Wednesday, October 31, 2007

REVIEW - Pho Grand

Pho Grand
3195 South Grand
St. Louis, MO 63118
(314) 664-7435

Right, right. Everyone in St. Louis has already been to Pho Grand. Well, sorry, but I had a mad craving for pho all weekend and my regular pho-making local, Banh Mi So, was closed for vacation. It doesn't hurt that Pho Grand is consistently great and greatly consistent, either. It also didn't hurt that Pho Grand actually got better after it was moved to another location down the street, which is more than I can say for one of my older Vietnamese favorites, LemonGrass.

Speaking of LemonGrass, there are a few choices for Vietnamese if you happen to be on South Grand near Tower Grove. I've been to nearly all of them, and I prefer the cozy, warm, more informal atmosphere of Pho Grand to other places that cover their seats in plastic and space tables to provide elbow room enough for the rudest of Americans.

We walked into Pho Grand at around 6:00pm on a Sunday night, and even though the dining room looked nearly full, we were seated immediately. This was a preview of the service at Pho Grand, which is attentive and efficient. I want to say that it borders on militaristic, but that implies unfriendliness, and that's just not how it is there. For anyone who wants a Chochkie's-type of server who offers to set you up with some chicken fajita poppers while giving you a good look at his dental caps, Pho Grand might not be your type of place. But for someone who wants a swift, competent, and cordial server, please get down to South Grand for some pho.

For an appetizer, Graham and I split an order of Crispy Chicken Wings. They come seven to a plate, covered in a caramelized garlic sauce. The wings were a burnished bronze, coated in a sauce studded with minced garlic and red chili flakes. The sweetness of caramelization was most evident at first, but the heady garlic and the chili provided just enough heat to make these wings not at all like anything you'd get at TGI Friday's. Or Chochkie's.

They weren't soggy, they weren't burnt, and there was enough gristle around the tender globes of meat to make you believe that maybe, just maybe, these wings were different than the ones KFC reportedly has grown mutant Godzilla chickens to achieve. But it was the sauce that made these wings. It may be gauche to run your finger through the sauce when all the wings are gone, but I'm only human.

We'd been encouraged to order our entrees at the same time as we ordered our appetizer, which explains why our server landed my pho and Graham's shaking beef as soon as the last chicken wing left the plate. It didn't seem rushed, though, because the chicken wing plate (still pooled with the glorious garlic sauce) was allowed to stay.

I've never been to Vietnam, but based on what I've read and how it makes me feel, I can only guess that pho is what Vietnamese moms make their kids on sick days. It's the perfect comfort food. You start with a clear broth. From there, cook some rice noodles, protein, scallions, and leafy veggies or herbs in the broth. Aromatics like lemongrass, ginger, and other herbs are used, but what kind and how much depend on the cook. Pho is served basically plain with a plate of vegetables and sauces on the side. Like in most Asian countries, food is garnished by the eater.

Pho Grand has several different versions of pho, including beef, chicken, tofu, seafood, and ones with vermicelli noodles instead of the fatter rice noodles. I chose a version with medium-rare sliced eye of round and beef meatballs. The sliced beef scared me at first. Because it was cooked in the broth, the pink color was gone from all but one slice. Also, the slices were so thin that the meat had crenulated, creating something that looked terrifyingly similar to tripe (Pho Grand does serve a tripe pho, if you're into that). However, they had a very tender, beefy texture in the mouth, a full flavor, and there was none of that sweat-like smell that tripe can produce. The so-called meatballs were actually slices of smooth beef sausage. Again, these were pale from cooking in the broth, but the flavor was so good and they were packed with juice.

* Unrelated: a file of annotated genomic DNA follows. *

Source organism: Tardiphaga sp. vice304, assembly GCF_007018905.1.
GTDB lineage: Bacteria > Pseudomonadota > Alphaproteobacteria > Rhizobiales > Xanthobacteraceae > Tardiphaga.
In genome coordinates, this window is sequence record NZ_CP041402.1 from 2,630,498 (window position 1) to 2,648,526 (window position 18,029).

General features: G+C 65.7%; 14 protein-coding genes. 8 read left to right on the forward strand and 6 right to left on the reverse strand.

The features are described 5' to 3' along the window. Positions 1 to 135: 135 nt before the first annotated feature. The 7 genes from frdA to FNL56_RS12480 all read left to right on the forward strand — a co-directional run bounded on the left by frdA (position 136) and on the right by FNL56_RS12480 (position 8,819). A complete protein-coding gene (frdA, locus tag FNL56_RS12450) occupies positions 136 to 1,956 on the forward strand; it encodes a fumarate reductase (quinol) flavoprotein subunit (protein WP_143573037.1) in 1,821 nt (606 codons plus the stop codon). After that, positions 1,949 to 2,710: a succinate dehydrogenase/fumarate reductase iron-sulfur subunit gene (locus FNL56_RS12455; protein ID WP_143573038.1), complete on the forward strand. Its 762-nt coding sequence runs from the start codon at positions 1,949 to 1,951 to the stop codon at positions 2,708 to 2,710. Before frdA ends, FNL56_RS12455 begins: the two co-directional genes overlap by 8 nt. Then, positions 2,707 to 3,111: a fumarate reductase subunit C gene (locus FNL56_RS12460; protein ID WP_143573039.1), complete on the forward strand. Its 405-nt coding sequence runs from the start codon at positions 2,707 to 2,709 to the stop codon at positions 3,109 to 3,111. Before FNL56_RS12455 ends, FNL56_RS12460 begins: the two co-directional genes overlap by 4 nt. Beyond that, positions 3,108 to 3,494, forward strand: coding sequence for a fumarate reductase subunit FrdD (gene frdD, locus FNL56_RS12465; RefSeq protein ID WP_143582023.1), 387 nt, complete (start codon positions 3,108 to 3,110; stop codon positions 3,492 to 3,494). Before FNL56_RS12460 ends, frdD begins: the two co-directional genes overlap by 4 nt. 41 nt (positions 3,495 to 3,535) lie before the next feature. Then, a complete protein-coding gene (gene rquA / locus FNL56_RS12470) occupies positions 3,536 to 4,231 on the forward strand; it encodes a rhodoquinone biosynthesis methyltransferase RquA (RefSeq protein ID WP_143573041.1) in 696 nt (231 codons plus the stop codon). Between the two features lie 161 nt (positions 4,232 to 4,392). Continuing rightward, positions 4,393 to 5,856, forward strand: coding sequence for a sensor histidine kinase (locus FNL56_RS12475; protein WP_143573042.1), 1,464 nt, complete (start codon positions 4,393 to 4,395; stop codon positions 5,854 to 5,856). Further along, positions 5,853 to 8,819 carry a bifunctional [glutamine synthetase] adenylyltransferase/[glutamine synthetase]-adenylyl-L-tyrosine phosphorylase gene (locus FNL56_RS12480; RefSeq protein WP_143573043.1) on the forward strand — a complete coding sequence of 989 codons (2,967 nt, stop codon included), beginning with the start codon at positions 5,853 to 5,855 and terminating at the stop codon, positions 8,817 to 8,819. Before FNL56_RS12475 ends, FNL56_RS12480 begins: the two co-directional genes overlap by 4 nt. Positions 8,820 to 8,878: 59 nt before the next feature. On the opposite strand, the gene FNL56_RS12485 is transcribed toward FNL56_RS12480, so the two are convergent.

My pho had the standard aroma and flavor, but there was also something like either star anise (looks like pinwheels of cinnamon and tastes like licorice) or galangal (spicy, astringent, ginger-like herb). Although pepper is usually served on the side in Vietnam, Pho Grand grated theirs directly into the bowl. To garnish my pho, I usually go with some torn basil, cilantro, lime, garlic-chili sauce, and a few squirts of hoisin (think Asian soy-barbecue sauce).

Once your garnishes are mixed, it's time to eat. Chopsticks are used for the solids, and spoons are used for the broth. While it's totally acceptable to slurp your broth, please don't tip your bowl to your mouth like you're drinking cereal milk. (Yes, I understand how that sounds, but I've seen Midwesterners eat, okay?) Another thing to remember is that although pho is soup, it's filling like a stew, and it doesn't re-heat very well. This might be my only complaint about Pho Grand, because the enormous bowls of steaming, tasty goodness are just about impossible to finish.

Graham got the shaking beef (Bo Luc Lac). This is tender, peppered beef chunks sauteed with onions, garlic, chili, and sometimes (though not at Pho Grand) pineapple. The mess is served with rice, cilantro, julienned carrots, and the standard tableside garnishes. Graham raved about it, and I believe he also said "Dude, even the rice is good." Luckily, I have a very generous boyfriend who doesn't mind if I nick a piece (or four) of beef off his plate. Luckily, he's got a girlfriend who's enthusiastic about letting him try some pho.

Dessert isn't a very big deal in Vietnamese cuisine, at least not in the standard American way of doing it. However, I am who I am, and that is a person who loves sweets. To remedy this, we each ordered an iced coffee.